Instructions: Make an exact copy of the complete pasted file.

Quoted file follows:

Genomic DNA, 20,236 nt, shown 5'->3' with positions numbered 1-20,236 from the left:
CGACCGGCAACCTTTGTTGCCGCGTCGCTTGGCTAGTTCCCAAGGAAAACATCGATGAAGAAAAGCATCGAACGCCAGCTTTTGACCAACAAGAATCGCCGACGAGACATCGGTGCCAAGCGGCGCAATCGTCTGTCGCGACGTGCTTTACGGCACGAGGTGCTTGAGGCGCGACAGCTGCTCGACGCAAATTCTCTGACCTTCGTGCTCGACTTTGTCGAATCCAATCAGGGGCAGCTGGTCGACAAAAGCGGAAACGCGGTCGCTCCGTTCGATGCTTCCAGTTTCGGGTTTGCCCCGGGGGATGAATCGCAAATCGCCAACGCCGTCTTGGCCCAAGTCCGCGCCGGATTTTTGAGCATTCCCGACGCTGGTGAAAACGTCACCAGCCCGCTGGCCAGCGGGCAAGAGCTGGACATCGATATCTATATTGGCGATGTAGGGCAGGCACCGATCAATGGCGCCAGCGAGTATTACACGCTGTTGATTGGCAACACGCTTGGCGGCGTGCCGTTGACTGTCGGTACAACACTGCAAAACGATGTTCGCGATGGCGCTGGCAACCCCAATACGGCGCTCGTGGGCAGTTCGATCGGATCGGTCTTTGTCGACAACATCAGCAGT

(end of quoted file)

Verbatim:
Genomic DNA, 20,236 nt, shown 5'->3' with positions numbered 1-20,236 from the left:
CGACCGGCAACCTTTGTTGCCGCGTCGCTTGGCTAGTTCCCAAGGAAAACATCGATGAAGAAAAGCATCGAACGCCAGCTTTTGACCAACAAGAATCGCCGACGAGACATCGGTGCCAAGCGGCGCAATCGTCTGTCGCGACGTGCTTTACGGCACGAGGTGCTTGAGGCGCGACAGCTGCTCGACGCAAATTCTCTGACCTTCGTGCTCGACTTTGTCGAATCCAATCAGGGGCAGCTGGTCGACAAAAGCGGAAACGCGGTCGCTCCGTTCGATGCTTCCAGTTTCGGGTTTGCCCCGGGGGATGAATCGCAAATCGCCAACGCCGTCTTGGCCCAAGTCCGCGCCGGATTTTTGAGCATTCCCGACGCTGGTGAAAACGTCACCAGCCCGCTGGCCAGCGGGCAAGAGCTGGACATCGATATCTATATTGGCGATGTAGGGCAGGCACCGATCAATGGCGCCAGCGAGTATTACACGCTGTTGATTGGCAACACGCTTGGCGGCGTGCCGTTGACTGTCGGTACAACACTGCAAAACGATGTTCGCGATGGCGCTGGCAACCCCAATACGGCGCTCGTGGGCAGTTCGATCGGATCGGTCTTTGTCGACAACATCAGCAGT